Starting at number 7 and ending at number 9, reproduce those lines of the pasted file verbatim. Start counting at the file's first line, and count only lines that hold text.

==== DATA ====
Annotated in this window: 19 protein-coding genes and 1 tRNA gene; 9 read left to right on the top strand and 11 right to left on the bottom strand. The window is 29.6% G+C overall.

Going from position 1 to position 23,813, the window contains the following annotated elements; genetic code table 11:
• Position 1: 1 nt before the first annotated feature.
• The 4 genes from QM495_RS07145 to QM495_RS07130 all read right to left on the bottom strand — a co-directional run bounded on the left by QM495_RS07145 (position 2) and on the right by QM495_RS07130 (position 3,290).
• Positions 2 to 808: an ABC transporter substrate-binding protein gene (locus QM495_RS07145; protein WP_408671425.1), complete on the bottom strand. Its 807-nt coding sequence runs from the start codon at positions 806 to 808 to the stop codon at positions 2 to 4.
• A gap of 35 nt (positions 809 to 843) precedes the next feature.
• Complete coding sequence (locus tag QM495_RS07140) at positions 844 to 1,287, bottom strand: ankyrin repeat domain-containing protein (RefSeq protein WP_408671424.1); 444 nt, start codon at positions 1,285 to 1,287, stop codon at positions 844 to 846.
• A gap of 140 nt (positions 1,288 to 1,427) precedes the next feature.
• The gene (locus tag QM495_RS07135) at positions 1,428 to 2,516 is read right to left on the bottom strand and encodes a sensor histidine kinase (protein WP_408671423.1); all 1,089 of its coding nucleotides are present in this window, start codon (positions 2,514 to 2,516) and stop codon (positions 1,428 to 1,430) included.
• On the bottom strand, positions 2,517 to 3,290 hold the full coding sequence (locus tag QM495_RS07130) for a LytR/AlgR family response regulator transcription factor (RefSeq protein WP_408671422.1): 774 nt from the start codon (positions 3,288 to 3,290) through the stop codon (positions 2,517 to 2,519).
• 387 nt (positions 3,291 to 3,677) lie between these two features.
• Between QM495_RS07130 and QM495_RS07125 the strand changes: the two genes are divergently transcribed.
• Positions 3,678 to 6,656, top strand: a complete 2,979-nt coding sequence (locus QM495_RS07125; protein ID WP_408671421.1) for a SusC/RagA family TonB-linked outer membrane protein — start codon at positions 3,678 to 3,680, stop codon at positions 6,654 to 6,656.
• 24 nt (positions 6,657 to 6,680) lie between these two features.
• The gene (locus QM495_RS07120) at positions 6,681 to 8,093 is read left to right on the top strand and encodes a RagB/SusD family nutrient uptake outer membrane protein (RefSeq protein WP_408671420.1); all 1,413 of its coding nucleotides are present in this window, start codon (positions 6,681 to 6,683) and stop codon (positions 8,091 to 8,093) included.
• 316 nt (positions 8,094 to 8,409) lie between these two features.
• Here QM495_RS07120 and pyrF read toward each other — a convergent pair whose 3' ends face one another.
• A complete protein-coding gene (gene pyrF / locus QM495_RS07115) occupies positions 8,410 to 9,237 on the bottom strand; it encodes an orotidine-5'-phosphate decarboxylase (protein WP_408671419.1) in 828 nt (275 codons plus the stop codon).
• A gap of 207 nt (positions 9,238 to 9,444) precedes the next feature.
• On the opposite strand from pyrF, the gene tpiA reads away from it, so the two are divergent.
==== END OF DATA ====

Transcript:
• Complete coding sequence (locus tag QM495_RS07140) at positions 844 to 1,287, bottom strand: ankyrin repeat domain-containing protein (RefSeq protein WP_408671424.1); 444 nt, start codon at positions 1,285 to 1,287, stop codon at positions 844 to 846.
• A gap of 140 nt (positions 1,288 to 1,427) precedes the next feature.
• The gene (locus tag QM495_RS07135) at positions 1,428 to 2,516 is read right to left on the bottom strand and encodes a sensor histidine kinase (protein WP_408671423.1); all 1,089 of its coding nucleotides are present in this window, start codon (positions 2,514 to 2,516) and stop codon (positions 1,428 to 1,430) included.